The average age at the time of the incident MS-related claim was 44 years. This age is comparable to that recorded in other Canadian provinces [10, 11] and was found to be within 3 years of the MS diagnosis date from medical charts or by personal report for 74 and 76 % of cases, respectively . It is also equivalent to that identified as the first date of diagnosis in the General Practice Research Database for cases of MS in the UK . While the date of diagnosis, or of first medical recognition, is frequently used to measure MS incidence [2–4], symptom onset can often occur several years before the disease is first recognized or diagnosed.
Notably, while others have reported increases in the incidence ratio of women to men with MS , we found no evidence of such a trend in BC. Rather, we observed a decrease in this ratio over time, although the absolute differences were small. Nonetheless, the more consistently observed sex differences for MS were evident; nearly three quarters of incident cases in BC were women and men were approximately 3 years older than women at the time of the first MS-related claim reflecting typical differences in onset age between sexes.
We observed a small difference in the distribution of cases across the socioeconomic quintiles, with a greater proportion of both incident and prevalent cases in the upper quintiles and fewer in the lower. Similar observations have been made in the past [30–34], although others have reported either no relationship or a negative association with SES .
Approximately, one-third of incident or prevalent MS cases filled a prescription for a DMD during the study period, stabilizing from the year 2000 onwards. This proportion may seem low, particularly when compared to a previous estimate (73–85 %) derived from a volunteer sample of patients recruited from Canadian MS treatment centres . However, our proportion was derived from population-based rather than clinic-based data, the first DMD (interferon beta-1b) was only approved for use in Canada in 1995, and not all individuals with MS would have been eligible for treatment (including those unable to walk, those without relapses and those with a primary progressive disease course). Thus, it is likely that our data provide a realistic representation of DMD use in the British Columbian MS population over the study period.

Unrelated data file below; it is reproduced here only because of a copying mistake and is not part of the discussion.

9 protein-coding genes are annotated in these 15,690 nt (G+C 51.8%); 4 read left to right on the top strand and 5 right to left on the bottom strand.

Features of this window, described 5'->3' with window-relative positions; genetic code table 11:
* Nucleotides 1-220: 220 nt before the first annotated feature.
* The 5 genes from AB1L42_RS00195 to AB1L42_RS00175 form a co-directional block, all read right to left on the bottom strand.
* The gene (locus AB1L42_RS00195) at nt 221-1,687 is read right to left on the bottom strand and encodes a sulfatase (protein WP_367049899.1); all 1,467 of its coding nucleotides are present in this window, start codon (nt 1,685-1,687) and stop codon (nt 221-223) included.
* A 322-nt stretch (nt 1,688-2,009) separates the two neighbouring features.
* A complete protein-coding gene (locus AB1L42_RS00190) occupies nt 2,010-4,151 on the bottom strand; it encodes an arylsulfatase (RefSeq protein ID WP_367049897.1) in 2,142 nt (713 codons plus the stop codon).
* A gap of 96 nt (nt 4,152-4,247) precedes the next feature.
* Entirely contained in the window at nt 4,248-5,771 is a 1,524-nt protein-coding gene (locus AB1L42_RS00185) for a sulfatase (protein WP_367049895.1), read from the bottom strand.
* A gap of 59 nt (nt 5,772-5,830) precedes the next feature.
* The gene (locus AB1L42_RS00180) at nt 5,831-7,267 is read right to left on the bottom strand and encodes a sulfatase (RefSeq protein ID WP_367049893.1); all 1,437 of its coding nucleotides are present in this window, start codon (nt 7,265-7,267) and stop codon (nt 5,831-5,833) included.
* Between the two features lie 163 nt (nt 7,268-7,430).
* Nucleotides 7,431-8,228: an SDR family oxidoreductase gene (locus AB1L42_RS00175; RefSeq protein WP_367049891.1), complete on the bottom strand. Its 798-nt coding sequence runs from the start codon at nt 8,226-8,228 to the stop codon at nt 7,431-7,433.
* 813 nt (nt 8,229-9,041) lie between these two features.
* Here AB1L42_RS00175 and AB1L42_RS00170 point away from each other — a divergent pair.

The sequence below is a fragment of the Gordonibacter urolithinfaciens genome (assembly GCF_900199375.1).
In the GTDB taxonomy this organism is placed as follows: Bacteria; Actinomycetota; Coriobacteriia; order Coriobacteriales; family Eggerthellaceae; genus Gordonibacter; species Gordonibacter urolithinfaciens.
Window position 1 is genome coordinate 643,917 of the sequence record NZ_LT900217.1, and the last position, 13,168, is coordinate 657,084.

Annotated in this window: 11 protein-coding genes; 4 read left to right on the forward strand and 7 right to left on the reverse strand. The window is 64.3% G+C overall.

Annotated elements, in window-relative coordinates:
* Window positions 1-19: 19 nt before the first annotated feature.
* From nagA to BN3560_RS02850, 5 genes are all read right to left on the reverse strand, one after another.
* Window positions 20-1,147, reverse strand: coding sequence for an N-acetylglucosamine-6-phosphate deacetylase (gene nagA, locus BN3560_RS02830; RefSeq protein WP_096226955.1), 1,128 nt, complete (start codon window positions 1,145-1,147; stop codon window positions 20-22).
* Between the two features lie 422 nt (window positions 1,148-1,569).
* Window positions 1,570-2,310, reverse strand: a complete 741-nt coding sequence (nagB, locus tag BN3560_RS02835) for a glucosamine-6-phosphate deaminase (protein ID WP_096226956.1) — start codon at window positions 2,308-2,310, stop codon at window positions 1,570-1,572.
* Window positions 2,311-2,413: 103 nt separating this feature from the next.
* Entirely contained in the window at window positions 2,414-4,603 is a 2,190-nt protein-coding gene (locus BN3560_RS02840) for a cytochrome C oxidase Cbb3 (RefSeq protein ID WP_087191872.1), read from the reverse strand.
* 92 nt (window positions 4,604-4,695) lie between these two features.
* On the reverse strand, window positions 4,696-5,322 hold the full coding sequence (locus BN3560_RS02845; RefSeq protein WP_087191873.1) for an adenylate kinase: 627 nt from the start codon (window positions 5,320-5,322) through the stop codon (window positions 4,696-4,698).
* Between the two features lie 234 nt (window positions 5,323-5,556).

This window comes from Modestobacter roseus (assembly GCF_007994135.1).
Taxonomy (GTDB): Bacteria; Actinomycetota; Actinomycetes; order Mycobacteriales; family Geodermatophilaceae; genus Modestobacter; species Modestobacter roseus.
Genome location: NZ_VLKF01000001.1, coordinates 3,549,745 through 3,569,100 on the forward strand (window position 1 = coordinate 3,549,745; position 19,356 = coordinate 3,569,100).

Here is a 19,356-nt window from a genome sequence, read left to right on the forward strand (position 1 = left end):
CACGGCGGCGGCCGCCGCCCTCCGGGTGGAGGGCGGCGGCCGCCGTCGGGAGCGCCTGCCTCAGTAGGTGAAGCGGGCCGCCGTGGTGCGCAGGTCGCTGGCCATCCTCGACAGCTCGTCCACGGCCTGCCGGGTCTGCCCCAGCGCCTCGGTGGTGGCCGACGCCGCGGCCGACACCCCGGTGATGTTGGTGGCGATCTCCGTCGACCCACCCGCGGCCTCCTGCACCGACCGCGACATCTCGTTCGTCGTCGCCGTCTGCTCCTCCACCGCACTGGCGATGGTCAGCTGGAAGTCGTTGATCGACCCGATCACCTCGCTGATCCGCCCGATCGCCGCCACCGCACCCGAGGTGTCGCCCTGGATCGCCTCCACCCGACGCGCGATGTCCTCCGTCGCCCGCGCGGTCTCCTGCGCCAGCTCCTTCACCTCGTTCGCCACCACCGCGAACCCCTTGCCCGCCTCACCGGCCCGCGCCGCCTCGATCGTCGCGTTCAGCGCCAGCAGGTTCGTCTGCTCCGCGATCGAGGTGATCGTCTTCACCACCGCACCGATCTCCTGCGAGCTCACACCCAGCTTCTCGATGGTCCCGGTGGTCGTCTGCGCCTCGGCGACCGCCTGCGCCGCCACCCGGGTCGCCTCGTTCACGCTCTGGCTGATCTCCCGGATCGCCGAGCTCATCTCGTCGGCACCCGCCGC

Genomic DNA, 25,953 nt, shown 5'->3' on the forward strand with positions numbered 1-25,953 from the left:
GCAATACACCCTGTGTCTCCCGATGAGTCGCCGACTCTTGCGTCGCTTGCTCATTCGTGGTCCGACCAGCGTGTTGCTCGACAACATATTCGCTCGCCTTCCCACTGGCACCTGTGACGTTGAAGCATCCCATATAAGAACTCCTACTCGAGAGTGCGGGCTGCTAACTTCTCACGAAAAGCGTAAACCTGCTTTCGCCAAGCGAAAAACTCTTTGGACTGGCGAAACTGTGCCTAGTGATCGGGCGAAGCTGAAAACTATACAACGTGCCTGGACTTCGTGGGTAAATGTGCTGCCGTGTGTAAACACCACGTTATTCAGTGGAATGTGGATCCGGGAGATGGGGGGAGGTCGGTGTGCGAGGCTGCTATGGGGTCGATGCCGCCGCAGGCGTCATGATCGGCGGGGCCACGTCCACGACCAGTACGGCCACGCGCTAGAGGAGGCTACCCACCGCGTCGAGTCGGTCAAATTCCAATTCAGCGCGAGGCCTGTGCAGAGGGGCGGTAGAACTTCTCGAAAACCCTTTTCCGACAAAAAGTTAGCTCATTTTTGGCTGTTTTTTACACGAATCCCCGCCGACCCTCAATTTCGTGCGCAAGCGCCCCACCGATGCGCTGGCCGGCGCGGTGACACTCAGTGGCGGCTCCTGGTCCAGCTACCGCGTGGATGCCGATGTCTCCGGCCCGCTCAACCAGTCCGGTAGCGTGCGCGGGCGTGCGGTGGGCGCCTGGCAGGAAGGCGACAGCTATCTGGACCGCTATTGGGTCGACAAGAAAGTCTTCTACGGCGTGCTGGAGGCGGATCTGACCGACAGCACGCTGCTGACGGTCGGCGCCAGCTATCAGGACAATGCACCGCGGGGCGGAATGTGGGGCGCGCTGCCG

The strengths of our study include the use of administrative health data, which represents the entire BC population, and spans nearly two decades allowing us to assess temporal trends. Furthermore, we used two previously validated MS case definitions to generate these estimates [10, 11]. The primary definition was identified as the best in terms of balance between specificity and sensitivity among candidate validated MS case definitions . The secondary definition generated higher estimates due to its greater sensitivity, but may have included a greater proportion of false positives. Estimates generated by the primary definition could be more useful when it is important to minimize the risk of including people without MS, whereas the estimates from the more sensitive definition are likely more useful for estimating burden of disease and for health care planning. Although these MS case definitions were not validated specifically using the BC administrative data, the algorithms have been validated in Nova Scotia and Manitoba [10, 11]. Furthermore, similar 7-claim administrative case definitions of MS derived from administrative data in Ontario, Canada were validated in a primary care dataset in that province and found to have excellent performance . The structure of the Canadian public health care system and the methods for coding physician and hospital visits in administrative health data are consistent between these three provinces and BC, which suggests that the case definitions would perform well and can be reliably applied in BC. The BC administrative health databases have been used, both independently and combined with equivalent data from other Canadian provinces, to identify and study other chronic diseases such as diabetes and hypertension [37–39].